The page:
Saturday, January 5, 2008

Podcasts are the New Booze

When faced with a boring, repetitive, or otherwise mind-numbing task, like washing dishes, folding clothes or proving Fermat's last theorem, I used to find it helped to have a glass of wine or other adult beverage. It just made the whole endeavor much more pleasant.

Unfortunately, if you do this too much, you sort of - how shall I put it? - become an alcoholic.

Recently (well, within the last few years), I've discovered podcasts. Perhaps you've heard of them? They're like talk radio that doesn't suck.

What I've found is that instead of reaching for a bottle when I'm faced with one of these activities, I reach for my iPod (or, more recently, my iPhone, which is much closer, being in my pocket at all times). Now, I almost look forward to doing chores like raking the lawn, picking up the rotting apples that our trees spew all over the yard four months out of the year, or driving. Especially long trips. Listening to podcasts has turned several 8-hour treks to San Diego from interminable to actually enjoyable. (And no, I never drank to make driving more interesting. That would be wrong.)

(Sidenote Complete tangent: Those of you with iPhones, have you ever sent an email while wearing the earbuds? That little "whoosh" sound signifying the email flying away through the series of tubes is an awesome stereo sound that goes from one ear to the other. That's the attention to detail that makes people wait in line for days to buy expensive Apple products.)

What I tend to do is poke around on the iTunes store a couple times a year and pick out some new podcasts. Once I find one I really like, I download and listen to every single episode. Once I'm caught up, I find another one to obsess over and repeat the process.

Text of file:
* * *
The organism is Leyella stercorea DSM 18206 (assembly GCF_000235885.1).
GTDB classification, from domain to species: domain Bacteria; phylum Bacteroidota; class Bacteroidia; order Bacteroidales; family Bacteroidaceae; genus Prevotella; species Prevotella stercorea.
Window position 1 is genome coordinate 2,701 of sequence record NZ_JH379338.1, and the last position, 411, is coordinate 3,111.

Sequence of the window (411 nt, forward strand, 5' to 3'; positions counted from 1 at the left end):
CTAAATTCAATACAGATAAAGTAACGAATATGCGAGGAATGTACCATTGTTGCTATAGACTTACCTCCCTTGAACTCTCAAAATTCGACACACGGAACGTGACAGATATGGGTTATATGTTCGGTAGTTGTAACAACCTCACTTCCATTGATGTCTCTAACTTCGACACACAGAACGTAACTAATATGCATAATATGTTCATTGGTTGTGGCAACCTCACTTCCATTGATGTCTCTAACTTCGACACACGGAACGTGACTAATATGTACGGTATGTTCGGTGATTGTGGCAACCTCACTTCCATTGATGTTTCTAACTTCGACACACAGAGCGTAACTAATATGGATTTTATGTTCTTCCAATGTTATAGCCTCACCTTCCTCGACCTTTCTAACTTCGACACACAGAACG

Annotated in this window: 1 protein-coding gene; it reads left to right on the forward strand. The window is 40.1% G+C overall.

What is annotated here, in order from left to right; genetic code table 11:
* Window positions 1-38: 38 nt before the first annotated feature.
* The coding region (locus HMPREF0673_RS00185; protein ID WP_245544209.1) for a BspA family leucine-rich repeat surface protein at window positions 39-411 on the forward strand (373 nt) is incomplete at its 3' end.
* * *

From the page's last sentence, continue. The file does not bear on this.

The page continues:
About a year ago, I found the Penn Jillette show, which was an actual radio program that was recorded and published as a podcast. That ended in March of 07, so once I listened to all of those, I had to find another one.

My new obsession is the Skeptic's Guide to the Universe. It's a great show, but I almost didn't get hooked on it because the first episode I listened to was the first one after one of the panelists had died, and it was a real downer. (The real creepy part was going back and listening to the episodes leading up to that, knowing he was about to die.)

The problem is that you can't be doing anything requiring complex brain activity and still listen to a podcast. At least I can't - I can only focus on one thing at a time. It has to be something that involves some amount of physical activity (walking to work/class, mowing the lawn, etc.) but nothing that involves certain information-processing areas of the brain.

The other side of it is, I need to be doing something. I find it extremely boring to just sit and listen to a podcast and do nothing. Airplane rides are iffy - staring at the back of the seat in front of me is not enough, but reading is too much. And if I close my eyes, I'm likely to fall asleep and miss half the podcast. So I usually end up listening to music and reading, or watching a video (iPhones - or any video media device - are seriously the best thing to happen to air travel since they shrunk liquor into tiny little bottles).

So thank you, Apple, and all you podcasters, for lessening my dependency on booze to smooth out the drudgery of life. Of course, booze and a podcast is even better ....

1 comment:

david hayes said...

I'm suprised how much I agree with just about everything you've said about podcasts. And I'll also have to look into the ones you've mentioned.